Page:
This book is currently a part of the Inkitt novel contest and is available to read for free on their site this month.  Here is the link; Recipes for Gingerbread Children.  You can actually read the whole thing, and hopefully review it to help me get the needed buzz to get it published through Inkitt.

So, why fairies?  I have to admit… I don’t know.  I think I have been be-spelled, bewitched, and serious glammered with pixie dust.

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Writing Myself To Life

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I have been working on my novel The Baby Werewolf, and I am now in the final phase, working on the climax and crisis point.  And I surprised myself.  The killer monologues to the main characters who have now become his intended next victims.  I have played this out over and over in the twenty-two years I have been writing this book.  Last night, for the first time ever, the hero character laughs in this scene instead of the cringing fear that had always been there before.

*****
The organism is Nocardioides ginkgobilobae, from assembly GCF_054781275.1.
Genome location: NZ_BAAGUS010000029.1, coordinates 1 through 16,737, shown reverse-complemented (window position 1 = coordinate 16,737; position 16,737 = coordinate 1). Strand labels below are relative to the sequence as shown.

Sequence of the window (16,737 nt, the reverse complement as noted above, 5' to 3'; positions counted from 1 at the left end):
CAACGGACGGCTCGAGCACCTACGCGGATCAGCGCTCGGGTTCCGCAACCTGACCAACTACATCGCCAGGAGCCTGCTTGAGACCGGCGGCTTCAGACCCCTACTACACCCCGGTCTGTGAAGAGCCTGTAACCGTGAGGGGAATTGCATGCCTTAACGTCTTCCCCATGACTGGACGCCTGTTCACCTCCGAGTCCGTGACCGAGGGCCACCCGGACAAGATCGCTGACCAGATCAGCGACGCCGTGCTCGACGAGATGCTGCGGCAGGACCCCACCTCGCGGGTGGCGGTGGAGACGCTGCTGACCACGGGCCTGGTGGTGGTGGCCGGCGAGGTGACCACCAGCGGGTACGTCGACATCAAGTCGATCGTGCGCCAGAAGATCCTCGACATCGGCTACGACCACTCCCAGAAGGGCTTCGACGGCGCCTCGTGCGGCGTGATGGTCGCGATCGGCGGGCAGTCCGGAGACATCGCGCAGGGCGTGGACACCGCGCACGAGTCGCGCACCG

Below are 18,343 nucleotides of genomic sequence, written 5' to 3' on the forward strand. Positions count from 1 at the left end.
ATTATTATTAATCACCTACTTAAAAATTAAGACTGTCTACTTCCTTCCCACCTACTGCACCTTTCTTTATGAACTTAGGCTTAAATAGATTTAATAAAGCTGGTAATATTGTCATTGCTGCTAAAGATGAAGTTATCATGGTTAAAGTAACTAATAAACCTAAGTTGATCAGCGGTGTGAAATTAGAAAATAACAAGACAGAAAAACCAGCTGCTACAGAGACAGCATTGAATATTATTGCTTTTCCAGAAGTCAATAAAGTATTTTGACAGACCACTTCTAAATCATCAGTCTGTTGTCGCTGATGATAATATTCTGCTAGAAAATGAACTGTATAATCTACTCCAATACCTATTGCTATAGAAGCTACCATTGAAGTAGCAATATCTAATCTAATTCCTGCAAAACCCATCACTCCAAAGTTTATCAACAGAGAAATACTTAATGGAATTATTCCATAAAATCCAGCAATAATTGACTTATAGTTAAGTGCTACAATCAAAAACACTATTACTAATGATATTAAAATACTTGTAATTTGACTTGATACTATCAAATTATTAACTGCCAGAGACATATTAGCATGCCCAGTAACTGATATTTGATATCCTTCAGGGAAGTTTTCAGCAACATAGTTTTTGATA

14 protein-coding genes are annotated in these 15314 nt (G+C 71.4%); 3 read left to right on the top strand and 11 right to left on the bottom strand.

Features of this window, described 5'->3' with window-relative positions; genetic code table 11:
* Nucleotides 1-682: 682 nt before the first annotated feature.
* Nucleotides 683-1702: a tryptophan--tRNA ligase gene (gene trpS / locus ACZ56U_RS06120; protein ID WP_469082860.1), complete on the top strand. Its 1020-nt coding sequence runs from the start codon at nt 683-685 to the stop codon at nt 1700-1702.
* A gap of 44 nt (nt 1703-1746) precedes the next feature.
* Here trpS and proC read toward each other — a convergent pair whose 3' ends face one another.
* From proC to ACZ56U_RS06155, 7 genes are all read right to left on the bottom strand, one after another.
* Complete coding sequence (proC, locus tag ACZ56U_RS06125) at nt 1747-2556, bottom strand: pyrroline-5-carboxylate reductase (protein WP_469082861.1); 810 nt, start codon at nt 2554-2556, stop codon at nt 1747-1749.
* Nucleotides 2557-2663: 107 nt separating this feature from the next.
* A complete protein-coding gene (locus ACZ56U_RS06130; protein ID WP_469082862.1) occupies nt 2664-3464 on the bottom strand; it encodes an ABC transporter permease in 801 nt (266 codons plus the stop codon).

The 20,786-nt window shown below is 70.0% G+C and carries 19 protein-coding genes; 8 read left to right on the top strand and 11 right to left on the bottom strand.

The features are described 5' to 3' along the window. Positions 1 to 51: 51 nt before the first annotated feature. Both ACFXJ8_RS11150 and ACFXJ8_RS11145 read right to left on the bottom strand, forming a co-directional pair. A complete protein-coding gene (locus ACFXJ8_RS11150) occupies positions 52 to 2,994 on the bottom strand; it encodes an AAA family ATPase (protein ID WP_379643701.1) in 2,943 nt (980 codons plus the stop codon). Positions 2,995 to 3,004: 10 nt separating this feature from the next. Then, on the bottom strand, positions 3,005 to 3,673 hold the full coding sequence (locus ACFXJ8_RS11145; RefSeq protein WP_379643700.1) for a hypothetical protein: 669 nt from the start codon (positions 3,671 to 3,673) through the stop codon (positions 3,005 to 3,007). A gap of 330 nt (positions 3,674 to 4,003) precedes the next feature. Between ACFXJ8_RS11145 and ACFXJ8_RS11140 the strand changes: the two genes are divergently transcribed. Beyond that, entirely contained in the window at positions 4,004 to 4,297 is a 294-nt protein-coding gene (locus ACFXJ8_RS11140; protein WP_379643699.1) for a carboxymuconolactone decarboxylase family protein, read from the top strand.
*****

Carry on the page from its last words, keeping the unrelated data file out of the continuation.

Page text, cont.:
How is such a thing possible?  What changed?  I have been writing and rewriting this story since 1996.  But it goes much deeper and darker than that.  This story went on my have-to-write list in 1966 when an older, stronger boy who lived near my home trapped me in a place out-of-sight of others and stripped me, gaining some horrible kind of pleasure by inflicting pain on my private parts.  Recovery from that has taken half a century.  The recovery itself probably explains why I struggled so long to pull this story together in a finished form.